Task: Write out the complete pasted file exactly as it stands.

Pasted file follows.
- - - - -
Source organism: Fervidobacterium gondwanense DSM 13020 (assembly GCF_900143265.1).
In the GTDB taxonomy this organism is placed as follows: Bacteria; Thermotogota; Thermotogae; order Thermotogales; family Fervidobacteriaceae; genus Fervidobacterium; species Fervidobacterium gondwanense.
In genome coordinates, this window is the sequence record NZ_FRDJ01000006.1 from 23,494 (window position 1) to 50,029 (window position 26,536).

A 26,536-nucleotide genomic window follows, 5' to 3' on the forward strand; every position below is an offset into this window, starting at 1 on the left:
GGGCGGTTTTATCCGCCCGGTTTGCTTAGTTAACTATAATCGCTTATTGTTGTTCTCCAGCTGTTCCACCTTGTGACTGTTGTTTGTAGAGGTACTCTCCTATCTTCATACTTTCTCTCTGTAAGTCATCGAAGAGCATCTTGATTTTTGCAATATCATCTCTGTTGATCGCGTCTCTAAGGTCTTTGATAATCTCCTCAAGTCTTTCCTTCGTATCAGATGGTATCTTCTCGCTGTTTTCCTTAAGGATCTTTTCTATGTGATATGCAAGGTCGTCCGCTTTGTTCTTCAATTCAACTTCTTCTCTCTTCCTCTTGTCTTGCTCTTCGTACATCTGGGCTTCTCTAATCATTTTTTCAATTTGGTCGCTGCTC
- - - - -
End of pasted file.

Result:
Source organism: Fervidobacterium gondwanense DSM 13020 (assembly GCF_900143265.1).
In the GTDB taxonomy this organism is placed as follows: Bacteria; Thermotogota; Thermotogae; order Thermotogales; family Fervidobacteriaceae; genus Fervidobacterium; species Fervidobacterium gondwanense.
In genome coordinates, this window is the sequence record NZ_FRDJ01000006.1 from 23,494 (window position 1) to 50,029 (window position 26,536).

A 26,536-nucleotide genomic window follows, 5' to 3' on the forward strand; every position below is an offset into this window, starting at 1 on the left:
GGGCGGTTTTATCCGCCCGGTTTGCTTAGTTAACTATAATCGCTTATTGTTGTTCTCCAGCTGTTCCACCTTGTGACTGTTGTTTGTAGAGGTACTCTCCTATCTTCATACTTTCTCTCTGTAAGTCATCGAAGAGCATCTTGATTTTTGCAATATCATCTCTGTTGATCGCGTCTCTAAGGTCTTTGATAATCTCCTCAAGTCTTTCCTTCGTATCAGATGGTATCTTCTCGCTGTTTTCCTTAAGGATCTTTTCTATGTGATATGCAAGGTCGTCCGCTTTGTTCTTCAATTCAACTTCTTCTCTCTTCCTCTTGTCTTGCTCTTCGTACATCTGGGCTTCTCTAATCATTTTTTCAATTTGGTCGCTGCTC